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How The Ivy League Creates Group-Think Inside Supreme Court

Supreme Court Nominee Kavanaugh and U.S Vice President Mike Pence at the Capitol Hill, Washington on July 10
Supreme Court Nominee Kavanaugh and U.S Vice President Mike Pence at the Capitol Hill, Washington on July 10
William Wan

WASHINGTON — It is not hard to see similarities between President Donald Trump"s last two Supreme Court nominees: They are both white male conservatives who attended Ivy League law schools, clerked for retiring Justice Anthony M. Kennedy and went to the same exclusive private prep school.

The elite background does not end with them. If the Senate approves Trump's nominee, Brett Kavanaugh, every justice sitting on the Supreme Court will have attended either Yale's or Harvard's law school. (Ruth Bader Ginsburg started at Harvard and transferred to another Ivy, Columbia.)

The shared elite backgrounds of Supreme Court justices, some experts say, is a disadvantage because scientific research shows diverse groups make better decisions.

Groups with vastly diverse members are smarter, more creative, make fewer errors and show increased problem-solving abilities, according to multiple studies across the fields of psychology, business, and organizational and behavioral science.

"The elitism on the Supreme Court is worrying," said Benjamin Barton, a law professor at University of Tennessee at Knoxville. "From the age of 18, these people have all essentially done the same thing, followed the same path, run in the same cloistered circles. That's not healthy."

In 2012, Barton published a comprehensive study on the personal backgrounds of Supreme Court justices. He found that the modern-era court presided over by Chief Justice John G. Roberts Jr. was in many ways the most elitist, homogenous group assembled since the court's inception.

While the current justices are far more diverse in gender and race than past decades, their educational and work backgrounds are almost uniform.

Almost all studied at the same Ivy League colleges and law schools. Beyond that, Barton's study also found that "the Roberts Court Justices have spent more pre-appointment time in legal academia, appellate judging, and living in Washington, D.C. than any previous Supreme Court."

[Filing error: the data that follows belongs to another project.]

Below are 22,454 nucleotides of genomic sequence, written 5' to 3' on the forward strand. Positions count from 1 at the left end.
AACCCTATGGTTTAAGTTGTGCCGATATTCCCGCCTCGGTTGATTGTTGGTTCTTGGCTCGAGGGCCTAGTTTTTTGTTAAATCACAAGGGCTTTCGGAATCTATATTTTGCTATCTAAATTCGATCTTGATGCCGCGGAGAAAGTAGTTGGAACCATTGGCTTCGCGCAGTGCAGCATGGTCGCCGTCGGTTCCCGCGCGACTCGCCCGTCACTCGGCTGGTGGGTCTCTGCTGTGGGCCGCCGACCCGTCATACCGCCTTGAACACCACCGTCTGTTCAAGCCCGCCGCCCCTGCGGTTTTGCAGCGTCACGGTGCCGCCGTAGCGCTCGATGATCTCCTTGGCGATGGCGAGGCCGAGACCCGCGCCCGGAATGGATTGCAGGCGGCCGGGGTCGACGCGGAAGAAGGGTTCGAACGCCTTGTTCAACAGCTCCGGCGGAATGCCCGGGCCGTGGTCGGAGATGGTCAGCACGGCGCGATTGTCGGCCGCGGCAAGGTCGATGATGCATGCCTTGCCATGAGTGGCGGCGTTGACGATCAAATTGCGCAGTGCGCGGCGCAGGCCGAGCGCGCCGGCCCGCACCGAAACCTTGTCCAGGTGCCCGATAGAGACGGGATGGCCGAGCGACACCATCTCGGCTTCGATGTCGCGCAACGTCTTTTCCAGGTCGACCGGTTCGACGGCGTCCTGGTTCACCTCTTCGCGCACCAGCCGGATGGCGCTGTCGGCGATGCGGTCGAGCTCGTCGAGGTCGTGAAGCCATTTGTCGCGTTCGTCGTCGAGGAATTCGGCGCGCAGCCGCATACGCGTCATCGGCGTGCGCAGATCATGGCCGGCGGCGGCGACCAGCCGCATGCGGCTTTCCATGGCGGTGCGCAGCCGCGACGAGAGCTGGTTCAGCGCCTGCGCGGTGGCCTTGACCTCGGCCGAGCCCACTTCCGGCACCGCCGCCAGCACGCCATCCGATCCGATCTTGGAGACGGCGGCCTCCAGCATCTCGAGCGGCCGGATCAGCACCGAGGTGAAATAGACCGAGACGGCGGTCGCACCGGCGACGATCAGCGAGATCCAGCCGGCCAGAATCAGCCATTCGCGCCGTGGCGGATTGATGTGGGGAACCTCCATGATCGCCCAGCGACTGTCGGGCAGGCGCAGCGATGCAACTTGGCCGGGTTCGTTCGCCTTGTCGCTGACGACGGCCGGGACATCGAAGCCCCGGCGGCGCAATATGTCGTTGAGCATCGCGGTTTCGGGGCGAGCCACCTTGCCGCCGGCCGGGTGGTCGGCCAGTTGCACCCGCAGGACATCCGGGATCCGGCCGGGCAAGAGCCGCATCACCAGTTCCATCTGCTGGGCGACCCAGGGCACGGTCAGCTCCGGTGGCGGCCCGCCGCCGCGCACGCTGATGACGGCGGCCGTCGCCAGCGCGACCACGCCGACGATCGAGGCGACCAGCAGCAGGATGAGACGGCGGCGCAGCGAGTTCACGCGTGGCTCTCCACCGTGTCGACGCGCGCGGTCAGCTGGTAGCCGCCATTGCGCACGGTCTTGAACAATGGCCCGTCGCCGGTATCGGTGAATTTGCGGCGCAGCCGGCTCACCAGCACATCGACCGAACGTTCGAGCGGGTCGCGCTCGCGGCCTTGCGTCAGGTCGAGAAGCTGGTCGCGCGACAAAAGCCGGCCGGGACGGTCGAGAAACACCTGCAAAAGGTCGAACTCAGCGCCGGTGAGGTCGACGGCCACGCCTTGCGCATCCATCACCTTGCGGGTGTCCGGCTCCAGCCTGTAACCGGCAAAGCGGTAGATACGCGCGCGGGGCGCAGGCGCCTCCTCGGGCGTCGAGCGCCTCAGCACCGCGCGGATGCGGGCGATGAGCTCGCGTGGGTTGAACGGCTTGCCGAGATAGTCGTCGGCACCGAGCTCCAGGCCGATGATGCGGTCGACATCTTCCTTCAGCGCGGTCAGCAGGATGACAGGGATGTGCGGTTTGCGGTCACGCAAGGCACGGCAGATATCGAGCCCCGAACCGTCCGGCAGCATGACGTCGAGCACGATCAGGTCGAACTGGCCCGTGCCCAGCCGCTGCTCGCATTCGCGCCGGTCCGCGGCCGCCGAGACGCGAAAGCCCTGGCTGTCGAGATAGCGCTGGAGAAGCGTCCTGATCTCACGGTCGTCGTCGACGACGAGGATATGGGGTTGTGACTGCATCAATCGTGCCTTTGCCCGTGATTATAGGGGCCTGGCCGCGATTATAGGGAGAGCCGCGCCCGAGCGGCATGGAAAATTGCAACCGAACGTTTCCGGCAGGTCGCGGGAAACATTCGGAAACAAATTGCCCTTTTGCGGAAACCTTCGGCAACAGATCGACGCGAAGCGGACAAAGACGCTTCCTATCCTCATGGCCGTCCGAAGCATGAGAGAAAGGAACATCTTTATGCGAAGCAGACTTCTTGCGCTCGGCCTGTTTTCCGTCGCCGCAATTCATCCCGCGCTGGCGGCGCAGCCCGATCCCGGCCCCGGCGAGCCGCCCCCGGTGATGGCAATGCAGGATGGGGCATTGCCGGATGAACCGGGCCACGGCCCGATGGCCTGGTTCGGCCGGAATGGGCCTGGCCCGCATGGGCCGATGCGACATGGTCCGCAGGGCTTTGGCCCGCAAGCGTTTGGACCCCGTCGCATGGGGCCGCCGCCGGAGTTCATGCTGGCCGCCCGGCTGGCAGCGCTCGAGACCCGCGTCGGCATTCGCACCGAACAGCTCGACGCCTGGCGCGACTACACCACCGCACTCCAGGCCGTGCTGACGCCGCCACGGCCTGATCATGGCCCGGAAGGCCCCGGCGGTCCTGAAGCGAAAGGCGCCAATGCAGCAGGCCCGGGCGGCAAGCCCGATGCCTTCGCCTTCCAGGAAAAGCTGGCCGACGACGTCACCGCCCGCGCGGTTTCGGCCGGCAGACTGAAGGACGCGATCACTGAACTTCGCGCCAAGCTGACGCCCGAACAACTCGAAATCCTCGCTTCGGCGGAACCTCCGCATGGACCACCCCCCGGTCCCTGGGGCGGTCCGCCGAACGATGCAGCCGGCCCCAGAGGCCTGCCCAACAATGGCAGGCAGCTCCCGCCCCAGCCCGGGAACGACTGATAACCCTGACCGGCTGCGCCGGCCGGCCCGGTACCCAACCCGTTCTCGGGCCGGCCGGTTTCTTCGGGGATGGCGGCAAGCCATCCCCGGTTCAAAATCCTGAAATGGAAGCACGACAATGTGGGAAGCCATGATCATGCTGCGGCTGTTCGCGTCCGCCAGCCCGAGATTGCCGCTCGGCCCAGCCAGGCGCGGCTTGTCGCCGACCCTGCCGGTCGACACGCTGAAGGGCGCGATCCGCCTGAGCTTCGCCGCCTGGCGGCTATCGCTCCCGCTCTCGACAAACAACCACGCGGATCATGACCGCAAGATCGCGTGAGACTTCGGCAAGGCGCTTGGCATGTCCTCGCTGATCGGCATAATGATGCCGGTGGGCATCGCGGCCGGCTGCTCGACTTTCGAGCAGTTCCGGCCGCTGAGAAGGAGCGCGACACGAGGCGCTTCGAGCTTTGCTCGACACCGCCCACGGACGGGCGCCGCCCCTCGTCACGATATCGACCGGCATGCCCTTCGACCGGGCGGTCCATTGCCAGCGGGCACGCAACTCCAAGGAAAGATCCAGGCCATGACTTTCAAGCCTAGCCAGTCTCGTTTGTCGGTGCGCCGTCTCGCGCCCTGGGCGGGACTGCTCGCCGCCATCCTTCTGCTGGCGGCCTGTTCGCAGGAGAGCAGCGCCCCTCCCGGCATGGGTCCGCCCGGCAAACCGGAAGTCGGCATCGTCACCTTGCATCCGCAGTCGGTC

That's not healthy.

This cookie-cutter mold is a relatively new phenomenon, experts say.

"One reason you see this happening is because the confirmations have gotten increasingly confrontational," said Richard Davis, a political scientist at Brigham Young University. "It's not like Harvard and Yale are the only good schools out there, but they become stand-ins for merit and a cover for ideology. You see presidents making the argument, "But look how qualified they are." The downside to that, unfortunately, is you don't get a diversity of ideas or broader perspectives. You don't get folks who practiced law in Montana or who studied at a school in Illinois."

Recent studies show that homogeneity in teams can have huge impacts, especially in business. A 2015 McKinsey study of 366 public companies found that those with the highest ethnic and racial diversity in management were 35 percent more likely to have better-than-average financial returns. In a different study, when business researchers pitted the abilities of diverse against homogenous teams in financial markets, the diverse teams were 58 percent more likely to correctly price stocks and avoid overpricing and trader errors.

Last year in Harvard Business Review, two British researchers detailed experiments with cognitive diversity - differences in how individuals respond to new, uncertain and complex situations. Using the same test on teams ranging from a start-up biotechnology company to a group of IT consultants, they found correlations between cognitive diversity and better performance. The more diverse teams were better at coming up with different ways of approaching and solving problems.

What matters is intellectual horsepower, not office-chat charm.

In another study that sorted 200 participants into racially homogenous and diverse mock juries, researchers found the diverse juries were forced to cite more facts, deliberated longer and made fewer factual errors in their discussions than all-white mock juries.

"When team members are all the same, you start getting group think," said David Rock, a co-founder of the Neuroleadership Institute who studies neuroscience and leadership. "By contrast, when you have diverse perspectives, people have to work harder to explain themselves and understand each other. They attack problems more robustly and from many more angles. It may feel like harder work and more uncomfortable, but it is in fact more creative and effective."